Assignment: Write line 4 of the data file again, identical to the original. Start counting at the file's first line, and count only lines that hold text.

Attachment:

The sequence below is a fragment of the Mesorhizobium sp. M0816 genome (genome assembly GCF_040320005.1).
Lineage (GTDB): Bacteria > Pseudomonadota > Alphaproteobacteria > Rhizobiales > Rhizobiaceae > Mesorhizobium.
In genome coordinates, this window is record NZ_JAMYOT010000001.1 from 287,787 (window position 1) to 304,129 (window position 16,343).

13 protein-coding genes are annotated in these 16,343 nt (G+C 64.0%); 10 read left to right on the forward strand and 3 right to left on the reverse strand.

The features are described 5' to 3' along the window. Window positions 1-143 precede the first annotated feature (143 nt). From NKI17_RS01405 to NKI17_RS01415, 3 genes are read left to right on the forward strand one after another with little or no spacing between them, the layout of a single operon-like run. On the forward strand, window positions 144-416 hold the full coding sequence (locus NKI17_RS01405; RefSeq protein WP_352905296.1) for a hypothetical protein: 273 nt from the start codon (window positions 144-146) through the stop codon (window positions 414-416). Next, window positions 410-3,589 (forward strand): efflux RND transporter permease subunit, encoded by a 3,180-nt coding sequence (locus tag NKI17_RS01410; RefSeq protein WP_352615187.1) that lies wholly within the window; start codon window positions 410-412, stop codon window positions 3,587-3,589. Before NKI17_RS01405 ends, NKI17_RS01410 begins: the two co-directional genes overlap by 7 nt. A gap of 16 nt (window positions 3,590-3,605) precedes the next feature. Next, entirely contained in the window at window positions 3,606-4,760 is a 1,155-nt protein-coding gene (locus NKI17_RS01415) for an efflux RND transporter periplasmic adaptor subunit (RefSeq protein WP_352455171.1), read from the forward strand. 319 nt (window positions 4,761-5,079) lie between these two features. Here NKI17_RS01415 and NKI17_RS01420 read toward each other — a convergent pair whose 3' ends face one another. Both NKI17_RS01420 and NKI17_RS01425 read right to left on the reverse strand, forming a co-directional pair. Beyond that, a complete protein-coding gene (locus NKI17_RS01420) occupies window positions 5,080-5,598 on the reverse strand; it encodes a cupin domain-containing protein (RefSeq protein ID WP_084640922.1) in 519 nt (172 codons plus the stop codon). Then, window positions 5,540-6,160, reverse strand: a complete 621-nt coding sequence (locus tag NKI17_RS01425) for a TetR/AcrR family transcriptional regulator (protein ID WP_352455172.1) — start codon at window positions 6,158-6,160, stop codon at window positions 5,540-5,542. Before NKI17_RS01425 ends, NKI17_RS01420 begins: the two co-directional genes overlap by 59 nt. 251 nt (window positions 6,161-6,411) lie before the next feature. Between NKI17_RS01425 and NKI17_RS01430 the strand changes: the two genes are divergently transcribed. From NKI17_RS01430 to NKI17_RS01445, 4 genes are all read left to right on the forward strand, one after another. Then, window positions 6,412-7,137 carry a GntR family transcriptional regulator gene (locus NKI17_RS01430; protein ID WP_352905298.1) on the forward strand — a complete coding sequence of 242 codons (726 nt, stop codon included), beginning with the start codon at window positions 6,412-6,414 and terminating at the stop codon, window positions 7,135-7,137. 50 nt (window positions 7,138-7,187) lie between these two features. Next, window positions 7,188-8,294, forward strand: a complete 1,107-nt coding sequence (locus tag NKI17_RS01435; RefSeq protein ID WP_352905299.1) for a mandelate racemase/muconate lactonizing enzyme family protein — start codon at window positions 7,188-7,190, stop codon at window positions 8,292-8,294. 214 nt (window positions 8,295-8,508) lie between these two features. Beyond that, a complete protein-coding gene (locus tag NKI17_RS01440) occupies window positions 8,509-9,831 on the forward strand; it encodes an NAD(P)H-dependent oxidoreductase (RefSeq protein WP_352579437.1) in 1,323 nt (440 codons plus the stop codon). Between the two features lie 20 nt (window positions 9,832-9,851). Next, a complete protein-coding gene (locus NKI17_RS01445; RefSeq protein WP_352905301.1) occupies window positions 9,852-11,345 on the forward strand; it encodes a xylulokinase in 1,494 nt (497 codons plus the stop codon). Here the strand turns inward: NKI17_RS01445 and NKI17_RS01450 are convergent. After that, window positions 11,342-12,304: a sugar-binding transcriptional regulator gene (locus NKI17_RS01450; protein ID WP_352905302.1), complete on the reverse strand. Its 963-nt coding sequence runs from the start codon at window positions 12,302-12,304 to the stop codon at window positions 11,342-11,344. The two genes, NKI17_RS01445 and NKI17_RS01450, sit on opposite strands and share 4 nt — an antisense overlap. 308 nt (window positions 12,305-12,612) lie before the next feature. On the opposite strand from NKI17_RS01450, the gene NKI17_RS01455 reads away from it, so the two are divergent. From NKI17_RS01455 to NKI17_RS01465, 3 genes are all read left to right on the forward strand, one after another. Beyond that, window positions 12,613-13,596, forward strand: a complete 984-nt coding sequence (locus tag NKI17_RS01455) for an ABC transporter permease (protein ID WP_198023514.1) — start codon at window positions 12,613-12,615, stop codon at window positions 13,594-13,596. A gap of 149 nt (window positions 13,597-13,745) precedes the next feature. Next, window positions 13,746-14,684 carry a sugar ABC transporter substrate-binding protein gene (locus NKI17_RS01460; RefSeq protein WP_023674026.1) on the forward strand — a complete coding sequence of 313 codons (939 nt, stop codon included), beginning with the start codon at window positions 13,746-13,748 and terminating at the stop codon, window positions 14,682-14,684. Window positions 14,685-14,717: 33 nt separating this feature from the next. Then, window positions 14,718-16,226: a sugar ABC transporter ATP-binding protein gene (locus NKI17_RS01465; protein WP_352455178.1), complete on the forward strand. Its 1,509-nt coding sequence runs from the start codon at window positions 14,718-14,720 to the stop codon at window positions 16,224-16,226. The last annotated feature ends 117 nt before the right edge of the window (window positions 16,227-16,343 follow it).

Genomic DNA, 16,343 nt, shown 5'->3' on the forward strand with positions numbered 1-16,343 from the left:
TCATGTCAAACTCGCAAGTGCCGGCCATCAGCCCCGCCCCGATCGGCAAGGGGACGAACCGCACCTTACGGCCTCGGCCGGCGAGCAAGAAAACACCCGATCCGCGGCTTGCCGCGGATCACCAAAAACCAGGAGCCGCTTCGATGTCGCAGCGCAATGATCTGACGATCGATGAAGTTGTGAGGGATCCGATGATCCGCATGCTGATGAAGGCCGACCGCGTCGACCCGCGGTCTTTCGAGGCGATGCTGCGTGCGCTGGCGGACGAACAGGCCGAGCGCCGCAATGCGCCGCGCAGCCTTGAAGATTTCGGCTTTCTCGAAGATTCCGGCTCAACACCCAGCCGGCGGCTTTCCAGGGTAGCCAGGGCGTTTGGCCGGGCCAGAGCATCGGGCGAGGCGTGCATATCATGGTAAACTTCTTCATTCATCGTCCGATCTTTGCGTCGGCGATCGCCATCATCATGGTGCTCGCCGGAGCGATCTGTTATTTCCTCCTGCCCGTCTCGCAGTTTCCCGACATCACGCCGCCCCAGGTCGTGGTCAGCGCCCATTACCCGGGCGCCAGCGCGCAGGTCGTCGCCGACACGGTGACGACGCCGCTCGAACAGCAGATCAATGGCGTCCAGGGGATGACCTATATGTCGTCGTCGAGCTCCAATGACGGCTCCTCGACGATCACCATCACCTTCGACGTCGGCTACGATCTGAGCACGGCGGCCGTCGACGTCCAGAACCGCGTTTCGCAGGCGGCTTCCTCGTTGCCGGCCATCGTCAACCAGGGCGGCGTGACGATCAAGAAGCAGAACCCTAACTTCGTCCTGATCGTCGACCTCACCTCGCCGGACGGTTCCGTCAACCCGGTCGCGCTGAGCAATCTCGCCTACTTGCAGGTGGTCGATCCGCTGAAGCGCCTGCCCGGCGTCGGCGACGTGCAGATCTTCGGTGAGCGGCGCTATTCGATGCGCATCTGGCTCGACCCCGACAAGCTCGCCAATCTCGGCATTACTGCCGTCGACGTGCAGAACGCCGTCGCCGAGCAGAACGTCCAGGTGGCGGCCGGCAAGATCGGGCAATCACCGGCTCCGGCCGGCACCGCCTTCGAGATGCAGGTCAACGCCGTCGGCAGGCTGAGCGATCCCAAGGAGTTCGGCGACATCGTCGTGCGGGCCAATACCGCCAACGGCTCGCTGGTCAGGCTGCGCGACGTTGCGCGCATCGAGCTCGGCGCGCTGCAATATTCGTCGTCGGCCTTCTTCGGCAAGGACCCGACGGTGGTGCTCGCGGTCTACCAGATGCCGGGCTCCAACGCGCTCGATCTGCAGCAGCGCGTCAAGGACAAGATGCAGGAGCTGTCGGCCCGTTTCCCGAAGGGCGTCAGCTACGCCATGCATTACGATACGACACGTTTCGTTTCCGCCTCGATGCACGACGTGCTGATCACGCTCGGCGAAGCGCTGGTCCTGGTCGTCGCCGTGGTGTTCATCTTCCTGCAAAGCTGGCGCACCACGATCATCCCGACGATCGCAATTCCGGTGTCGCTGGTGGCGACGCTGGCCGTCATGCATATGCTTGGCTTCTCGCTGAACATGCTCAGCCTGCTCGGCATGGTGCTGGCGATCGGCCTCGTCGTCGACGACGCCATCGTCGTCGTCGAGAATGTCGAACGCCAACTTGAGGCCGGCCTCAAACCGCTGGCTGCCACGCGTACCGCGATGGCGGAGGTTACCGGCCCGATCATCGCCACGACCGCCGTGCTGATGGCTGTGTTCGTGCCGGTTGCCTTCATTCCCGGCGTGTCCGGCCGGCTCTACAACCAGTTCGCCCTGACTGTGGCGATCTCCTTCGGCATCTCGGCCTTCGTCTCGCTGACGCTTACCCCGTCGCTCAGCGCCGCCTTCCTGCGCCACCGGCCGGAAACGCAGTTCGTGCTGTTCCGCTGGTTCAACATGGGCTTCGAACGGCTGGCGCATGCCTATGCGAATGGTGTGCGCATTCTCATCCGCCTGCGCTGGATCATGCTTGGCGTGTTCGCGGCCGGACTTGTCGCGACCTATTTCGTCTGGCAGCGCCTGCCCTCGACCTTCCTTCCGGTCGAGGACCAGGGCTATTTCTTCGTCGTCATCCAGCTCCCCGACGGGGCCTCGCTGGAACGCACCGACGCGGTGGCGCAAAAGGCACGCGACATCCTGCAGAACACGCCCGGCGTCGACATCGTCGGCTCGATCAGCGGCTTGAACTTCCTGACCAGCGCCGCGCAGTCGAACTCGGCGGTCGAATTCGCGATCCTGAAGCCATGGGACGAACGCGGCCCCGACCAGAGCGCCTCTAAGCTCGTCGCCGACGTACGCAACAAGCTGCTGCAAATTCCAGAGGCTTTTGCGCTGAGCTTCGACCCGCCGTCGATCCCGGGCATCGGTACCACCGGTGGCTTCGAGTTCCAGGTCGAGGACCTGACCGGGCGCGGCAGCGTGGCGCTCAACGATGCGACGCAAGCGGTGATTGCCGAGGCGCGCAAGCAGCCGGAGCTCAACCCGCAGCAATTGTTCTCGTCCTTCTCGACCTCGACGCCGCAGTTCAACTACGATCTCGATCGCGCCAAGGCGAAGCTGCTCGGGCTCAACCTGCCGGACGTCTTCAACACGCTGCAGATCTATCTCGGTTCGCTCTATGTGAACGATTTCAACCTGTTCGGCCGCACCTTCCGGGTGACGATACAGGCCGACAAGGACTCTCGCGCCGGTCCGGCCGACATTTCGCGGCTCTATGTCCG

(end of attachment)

13 protein-coding genes are annotated in these 16,343 nt (G+C 64.0%); 10 read left to right on the forward strand and 3 right to left on the reverse strand.